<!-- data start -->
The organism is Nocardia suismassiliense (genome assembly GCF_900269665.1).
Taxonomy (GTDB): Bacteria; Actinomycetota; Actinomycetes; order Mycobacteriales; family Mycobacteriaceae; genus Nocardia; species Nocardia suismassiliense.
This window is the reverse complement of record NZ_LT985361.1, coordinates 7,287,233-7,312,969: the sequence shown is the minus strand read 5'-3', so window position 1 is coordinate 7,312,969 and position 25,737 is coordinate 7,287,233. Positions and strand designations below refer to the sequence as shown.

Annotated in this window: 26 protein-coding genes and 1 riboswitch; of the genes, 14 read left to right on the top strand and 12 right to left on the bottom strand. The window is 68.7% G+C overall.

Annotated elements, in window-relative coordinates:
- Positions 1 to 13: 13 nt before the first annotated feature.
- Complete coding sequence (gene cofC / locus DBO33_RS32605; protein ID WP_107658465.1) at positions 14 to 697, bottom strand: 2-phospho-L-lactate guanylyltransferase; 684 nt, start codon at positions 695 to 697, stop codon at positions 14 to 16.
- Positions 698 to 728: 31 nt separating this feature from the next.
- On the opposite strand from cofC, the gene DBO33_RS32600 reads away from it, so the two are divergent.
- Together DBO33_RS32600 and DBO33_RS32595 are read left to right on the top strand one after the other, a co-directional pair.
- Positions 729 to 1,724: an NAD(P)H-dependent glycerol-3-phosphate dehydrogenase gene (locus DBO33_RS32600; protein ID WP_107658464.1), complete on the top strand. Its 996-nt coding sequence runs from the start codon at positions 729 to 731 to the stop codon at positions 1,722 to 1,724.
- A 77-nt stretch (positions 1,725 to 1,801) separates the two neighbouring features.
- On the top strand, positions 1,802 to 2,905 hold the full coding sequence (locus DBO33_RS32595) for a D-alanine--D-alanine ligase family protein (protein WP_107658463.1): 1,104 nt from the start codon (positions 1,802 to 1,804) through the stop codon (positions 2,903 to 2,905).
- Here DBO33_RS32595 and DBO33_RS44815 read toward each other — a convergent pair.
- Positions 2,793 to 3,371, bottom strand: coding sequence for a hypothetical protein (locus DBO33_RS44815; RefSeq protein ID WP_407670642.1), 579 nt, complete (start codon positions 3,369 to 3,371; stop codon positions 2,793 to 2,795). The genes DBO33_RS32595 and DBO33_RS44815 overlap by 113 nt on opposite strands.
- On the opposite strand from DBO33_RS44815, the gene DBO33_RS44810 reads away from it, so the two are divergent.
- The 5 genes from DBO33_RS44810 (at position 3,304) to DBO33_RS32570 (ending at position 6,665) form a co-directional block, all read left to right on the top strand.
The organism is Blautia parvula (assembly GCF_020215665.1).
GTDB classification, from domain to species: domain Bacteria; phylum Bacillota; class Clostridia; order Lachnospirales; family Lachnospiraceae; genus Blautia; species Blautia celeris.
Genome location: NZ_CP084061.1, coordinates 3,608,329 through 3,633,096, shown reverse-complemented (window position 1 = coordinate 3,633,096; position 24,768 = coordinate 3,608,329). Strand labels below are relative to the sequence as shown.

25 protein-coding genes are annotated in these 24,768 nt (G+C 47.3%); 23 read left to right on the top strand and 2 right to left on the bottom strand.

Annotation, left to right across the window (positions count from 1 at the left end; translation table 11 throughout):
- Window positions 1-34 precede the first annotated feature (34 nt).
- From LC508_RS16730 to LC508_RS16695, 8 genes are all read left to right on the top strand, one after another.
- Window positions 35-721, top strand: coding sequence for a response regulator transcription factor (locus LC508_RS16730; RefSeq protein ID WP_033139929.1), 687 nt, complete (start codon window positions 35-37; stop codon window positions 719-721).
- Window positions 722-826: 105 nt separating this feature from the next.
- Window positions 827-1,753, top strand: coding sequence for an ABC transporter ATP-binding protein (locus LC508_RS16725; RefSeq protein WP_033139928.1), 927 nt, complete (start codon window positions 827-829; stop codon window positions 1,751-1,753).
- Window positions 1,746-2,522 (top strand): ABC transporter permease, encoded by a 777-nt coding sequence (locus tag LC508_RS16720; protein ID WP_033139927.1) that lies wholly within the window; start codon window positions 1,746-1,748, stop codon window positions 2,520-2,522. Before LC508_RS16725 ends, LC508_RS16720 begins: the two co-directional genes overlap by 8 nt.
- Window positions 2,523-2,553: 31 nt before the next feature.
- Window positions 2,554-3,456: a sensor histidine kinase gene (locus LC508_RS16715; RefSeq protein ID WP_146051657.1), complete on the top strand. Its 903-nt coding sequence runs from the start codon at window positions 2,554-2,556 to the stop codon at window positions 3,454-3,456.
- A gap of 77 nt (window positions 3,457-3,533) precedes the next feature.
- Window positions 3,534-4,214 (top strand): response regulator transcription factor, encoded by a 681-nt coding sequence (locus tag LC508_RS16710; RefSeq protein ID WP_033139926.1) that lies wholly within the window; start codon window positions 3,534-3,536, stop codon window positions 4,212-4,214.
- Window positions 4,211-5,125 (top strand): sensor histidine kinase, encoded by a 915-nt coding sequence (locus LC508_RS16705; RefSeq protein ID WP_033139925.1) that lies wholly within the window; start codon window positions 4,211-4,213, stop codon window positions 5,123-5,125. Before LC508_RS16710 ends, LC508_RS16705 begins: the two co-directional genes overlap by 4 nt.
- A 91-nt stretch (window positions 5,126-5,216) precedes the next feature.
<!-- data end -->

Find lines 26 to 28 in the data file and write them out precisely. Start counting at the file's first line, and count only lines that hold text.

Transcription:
- Window positions 722-826: 105 nt separating this feature from the next.
- Window positions 827-1,753, top strand: coding sequence for an ABC transporter ATP-binding protein (locus LC508_RS16725; RefSeq protein WP_033139928.1), 927 nt, complete (start codon window positions 827-829; stop codon window positions 1,751-1,753).
- Window positions 1,746-2,522 (top strand): ABC transporter permease, encoded by a 777-nt coding sequence (locus tag LC508_RS16720; protein ID WP_033139927.1) that lies wholly within the window; start codon window positions 1,746-1,748, stop codon window positions 2,520-2,522. Before LC508_RS16725 ends, LC508_RS16720 begins: the two co-directional genes overlap by 8 nt.